Uncorked fun flows at Denali Winery
If there’s anything better than a great glass of wine, it’s a great bottle of wine. What’s even greater than that? Dozens of bottles that you get to bottle yourself, while surrounded by awesome friends, eating delicious food in a fun and lively atmosphere. Lucky us, Denali Winery in South Anchorage offers all this and more.
Friends from grad school turned me on to Denali earlier this year. Wine lovers with eyes and ears for the good life, these guys invited several of us to help them bottle a batch of red and enjoy an Italian dinner. Very quickly, they indoctrinated us into Denali’s inner workings and offerings.
It works like this: Denali doesn’t serve any food but they do have wine. Lots of wine. Because that equation doesn’t quite pencil out, they invite folks to bring their own food. As for the drinks, you pay $20 and can enjoy six tastes of wine. Some- times the sampling is preselected; other times, if you give them a general idea of what you like or are curious about, they’ll cater to your palette.
Six tastes may not sound like much. Trust me, this is a screaming deal. Pours are generous, the variety is surprising, and the staff set a measured and languid pace where suddenly two or more hours have trickled by with never a dull (or dry) moment.
Here’s where things get really fun: if you find a wine you like, you can order a batch that usually comes out to about 28 bottles for just over $300. That’s less than $11 a bottle. After my first visit, I decided to get in on this and I ordered a batch of Chilean Carmenere, a medium-bodied red wine whose grape originated in France but now flourishes in Chile.
At this point, Denali Winery does its thing: on-premise wine-making, crafting personal, micro-brewed small batches. From ordering time, it takes about six weeks to create. Avail- able varietals include reds, whites, dessert wines, and fruit wines.
As Denali’s website explains, their grapes come from vineyards all over the world. Juice is processed and shipped to the facility. Oak chips, bentonite and yeast are added to the juice to start the wine-making process. The yeast begins to ferment the juice, producing alcohol. The wine is sta- bilized to stop the fermentation process; sometimes more juice is added to make the wine sweeter. Then the wine is clarified and filtered and aged for several weeks.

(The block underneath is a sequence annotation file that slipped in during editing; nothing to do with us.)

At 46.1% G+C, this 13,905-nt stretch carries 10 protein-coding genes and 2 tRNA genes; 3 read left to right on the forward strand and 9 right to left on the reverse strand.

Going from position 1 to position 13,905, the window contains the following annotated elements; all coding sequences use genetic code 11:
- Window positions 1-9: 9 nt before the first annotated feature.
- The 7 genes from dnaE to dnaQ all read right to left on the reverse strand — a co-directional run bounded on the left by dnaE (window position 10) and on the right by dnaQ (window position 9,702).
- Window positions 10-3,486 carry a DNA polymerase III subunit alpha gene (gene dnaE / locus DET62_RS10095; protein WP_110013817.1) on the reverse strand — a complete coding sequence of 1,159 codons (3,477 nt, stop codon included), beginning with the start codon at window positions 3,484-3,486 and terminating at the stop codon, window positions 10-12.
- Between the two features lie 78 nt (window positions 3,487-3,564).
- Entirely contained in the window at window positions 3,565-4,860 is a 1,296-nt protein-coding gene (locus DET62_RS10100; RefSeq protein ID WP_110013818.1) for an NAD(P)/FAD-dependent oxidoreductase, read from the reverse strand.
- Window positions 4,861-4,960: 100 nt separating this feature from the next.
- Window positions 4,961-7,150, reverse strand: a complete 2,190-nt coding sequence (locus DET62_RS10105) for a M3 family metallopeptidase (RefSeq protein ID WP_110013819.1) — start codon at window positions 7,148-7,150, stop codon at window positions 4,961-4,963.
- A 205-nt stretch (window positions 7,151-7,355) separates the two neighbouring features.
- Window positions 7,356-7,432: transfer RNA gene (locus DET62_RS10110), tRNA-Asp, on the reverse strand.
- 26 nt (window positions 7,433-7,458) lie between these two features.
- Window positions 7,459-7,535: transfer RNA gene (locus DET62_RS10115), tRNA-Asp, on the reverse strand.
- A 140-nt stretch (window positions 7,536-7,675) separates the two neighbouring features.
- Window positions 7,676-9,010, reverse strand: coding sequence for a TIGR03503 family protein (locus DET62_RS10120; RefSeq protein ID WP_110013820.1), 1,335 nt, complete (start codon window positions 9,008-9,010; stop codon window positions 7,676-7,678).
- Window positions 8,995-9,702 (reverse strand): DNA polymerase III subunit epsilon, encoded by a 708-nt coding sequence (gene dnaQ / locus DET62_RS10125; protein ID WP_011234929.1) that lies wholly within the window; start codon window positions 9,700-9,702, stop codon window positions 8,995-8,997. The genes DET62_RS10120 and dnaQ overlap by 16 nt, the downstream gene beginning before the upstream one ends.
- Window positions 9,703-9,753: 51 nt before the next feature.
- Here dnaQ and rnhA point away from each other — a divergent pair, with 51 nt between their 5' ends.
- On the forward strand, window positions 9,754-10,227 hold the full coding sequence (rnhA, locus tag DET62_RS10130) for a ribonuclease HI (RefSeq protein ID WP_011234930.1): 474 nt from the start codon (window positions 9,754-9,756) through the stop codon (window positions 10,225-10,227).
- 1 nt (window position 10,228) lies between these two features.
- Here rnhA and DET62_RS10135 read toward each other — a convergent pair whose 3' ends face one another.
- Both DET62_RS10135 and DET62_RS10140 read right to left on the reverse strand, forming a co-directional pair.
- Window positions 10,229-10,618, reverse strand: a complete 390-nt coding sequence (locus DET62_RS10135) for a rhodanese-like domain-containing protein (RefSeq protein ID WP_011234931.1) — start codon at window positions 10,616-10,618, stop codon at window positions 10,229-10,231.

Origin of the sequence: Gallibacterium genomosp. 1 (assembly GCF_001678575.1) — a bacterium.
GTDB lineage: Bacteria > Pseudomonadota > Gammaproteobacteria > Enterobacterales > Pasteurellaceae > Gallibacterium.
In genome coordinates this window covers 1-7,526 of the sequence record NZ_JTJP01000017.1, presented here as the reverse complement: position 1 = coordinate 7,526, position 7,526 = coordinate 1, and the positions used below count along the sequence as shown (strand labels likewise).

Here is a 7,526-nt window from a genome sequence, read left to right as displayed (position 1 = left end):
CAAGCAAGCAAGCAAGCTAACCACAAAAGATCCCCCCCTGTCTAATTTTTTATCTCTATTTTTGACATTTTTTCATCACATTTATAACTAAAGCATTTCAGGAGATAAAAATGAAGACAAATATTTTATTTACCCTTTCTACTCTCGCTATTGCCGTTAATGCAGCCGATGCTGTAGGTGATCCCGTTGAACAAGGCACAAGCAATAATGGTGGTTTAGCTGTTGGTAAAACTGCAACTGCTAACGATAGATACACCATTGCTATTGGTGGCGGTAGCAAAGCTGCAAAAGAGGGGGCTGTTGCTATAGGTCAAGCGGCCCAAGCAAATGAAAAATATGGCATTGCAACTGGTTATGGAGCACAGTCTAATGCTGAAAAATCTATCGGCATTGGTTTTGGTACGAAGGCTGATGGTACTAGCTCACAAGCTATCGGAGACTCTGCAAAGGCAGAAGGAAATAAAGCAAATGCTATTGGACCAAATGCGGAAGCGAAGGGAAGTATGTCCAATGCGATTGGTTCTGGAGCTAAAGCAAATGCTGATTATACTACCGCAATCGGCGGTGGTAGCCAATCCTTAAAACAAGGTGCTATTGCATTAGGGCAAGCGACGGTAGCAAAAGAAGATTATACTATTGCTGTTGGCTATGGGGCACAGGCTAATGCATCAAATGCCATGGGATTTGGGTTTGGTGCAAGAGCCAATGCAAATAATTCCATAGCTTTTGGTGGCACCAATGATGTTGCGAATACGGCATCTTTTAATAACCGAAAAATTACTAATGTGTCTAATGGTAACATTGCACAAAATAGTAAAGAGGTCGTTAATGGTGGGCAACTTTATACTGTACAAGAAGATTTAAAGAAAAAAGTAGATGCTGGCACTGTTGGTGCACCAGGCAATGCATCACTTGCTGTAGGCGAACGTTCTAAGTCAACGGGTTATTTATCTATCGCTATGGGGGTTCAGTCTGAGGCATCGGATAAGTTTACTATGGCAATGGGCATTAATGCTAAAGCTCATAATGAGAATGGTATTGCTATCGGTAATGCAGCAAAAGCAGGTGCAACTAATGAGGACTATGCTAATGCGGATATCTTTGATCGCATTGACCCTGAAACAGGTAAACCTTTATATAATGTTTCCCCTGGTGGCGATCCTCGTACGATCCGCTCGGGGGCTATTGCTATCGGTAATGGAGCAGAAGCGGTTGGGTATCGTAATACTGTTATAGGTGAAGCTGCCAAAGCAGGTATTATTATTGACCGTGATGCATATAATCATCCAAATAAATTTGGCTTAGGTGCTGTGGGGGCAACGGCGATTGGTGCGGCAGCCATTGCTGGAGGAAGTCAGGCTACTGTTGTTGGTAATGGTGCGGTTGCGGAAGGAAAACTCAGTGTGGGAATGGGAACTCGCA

When your batch is ready, Denali invites you and your friends to complete the process. You’ll want four or five buddies at least to manage this four-step procedure where you’ll fill, cork, cap and label your bottles. There’s something fun and simple about this hands-on, assembly-line activity. You can even order personalized labels that turn around and arrive within a week. This would be a great place to produce gifts or wine for an event like a wedding.
The “bring your own food” component really makes for a fun twist too. It isn’t uncommon to see one group’s table covered with elegant cheese plates while another has a bucket of friend chicken and yet another overruns with rich Italian dishes.
Denali Winery is open until 8 p.m., except on Friday and Saturday when it stays open until 10 p.m. Reservations are recommended for larger groups. The winery is located at 11901 Industry Way, Bldg A, No. 1 in South Anchorage. For more information call (907) 563-9434 or go to info@ alaskadenaliwinery.com.